If you go to http://online-judge.uva.es/p/problemstat.php?p=:10187, you can see the information about the judge for the problem. I don't know if you can find the specs, but there's no reason you would need them. Submissions for the same problem are judged on one host as far as I know. I'm not sure if only one submission is judged at a time on each host, but I assume that's the case because times are very consistant. The biggest difference I've seen when resubmitting the same code was 0.002seconds. On that page, you can also see how fast every else solved the problem. You can use those numbers to set a goal for yourself.
- How is the time calculated exactly? It is rather important to know if just the time to complete the problem itself is measured, if input and output times are also considered, or, in the particular case of Java, if the time to run the interpreter (and possibly, heaven forbid, the byte-code compiler) is taken into account (also, how is caching performed? If I am the first to run javac, am I at a disadvantage against those who are run after me, because their copy of javac is already in cache?)
I don't use Java for my submissions so I never really searched for answers to such questions... maybe another person can answer them.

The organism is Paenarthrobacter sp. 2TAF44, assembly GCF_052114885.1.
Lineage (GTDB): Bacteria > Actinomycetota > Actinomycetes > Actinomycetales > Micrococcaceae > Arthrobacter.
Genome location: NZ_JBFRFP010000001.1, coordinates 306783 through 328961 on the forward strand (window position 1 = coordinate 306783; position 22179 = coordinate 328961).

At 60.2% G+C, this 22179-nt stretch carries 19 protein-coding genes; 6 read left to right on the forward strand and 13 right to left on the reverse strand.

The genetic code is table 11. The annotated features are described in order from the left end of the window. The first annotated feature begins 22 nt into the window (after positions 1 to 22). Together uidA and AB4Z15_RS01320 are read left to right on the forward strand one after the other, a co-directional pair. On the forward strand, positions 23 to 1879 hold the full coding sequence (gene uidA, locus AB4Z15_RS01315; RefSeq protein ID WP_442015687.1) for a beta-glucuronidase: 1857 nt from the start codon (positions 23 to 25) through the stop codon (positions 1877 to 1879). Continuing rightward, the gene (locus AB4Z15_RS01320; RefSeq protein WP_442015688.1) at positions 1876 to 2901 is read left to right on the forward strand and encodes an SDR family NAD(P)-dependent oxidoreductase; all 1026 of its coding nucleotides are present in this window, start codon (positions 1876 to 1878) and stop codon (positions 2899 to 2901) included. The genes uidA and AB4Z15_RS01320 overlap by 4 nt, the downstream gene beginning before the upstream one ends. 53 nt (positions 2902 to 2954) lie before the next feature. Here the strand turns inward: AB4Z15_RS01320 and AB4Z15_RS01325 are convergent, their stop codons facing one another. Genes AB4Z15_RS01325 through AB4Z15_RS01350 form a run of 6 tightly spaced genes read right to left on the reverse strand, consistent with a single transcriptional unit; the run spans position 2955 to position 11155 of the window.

2) Memory limit

- An actual number might be quite helpful. Should I aim at 1 MB? 1 KB? 1b?
Not sure what the actual limit is. It's probably different for Java programs.
I think I remember using several megabytes for certain problems without any complications.
3) Allowed functions

- It's very nice to know that some classes and methods are prohibited and that the Judge will refuse my submissions if I am using them. But would it be too much trouble to at least provide a list of the prohibited functions?
I think there's some information available on the forums about this. I think things like file access, exec and similiar functions are prohibited.
4) 10187-Specific

- At what time starts Vladimir his travels? As the problem is "specified", the Judge can refuse ANY solution simply by the claim that "you assumed the start was at 0:00, but in fact it is at 1:00".
I just looked at the description and from what I can tell, the start time is for you to decide. The trains leave at scheduled times so it's not like you can make arbitrary choices of time for the start time.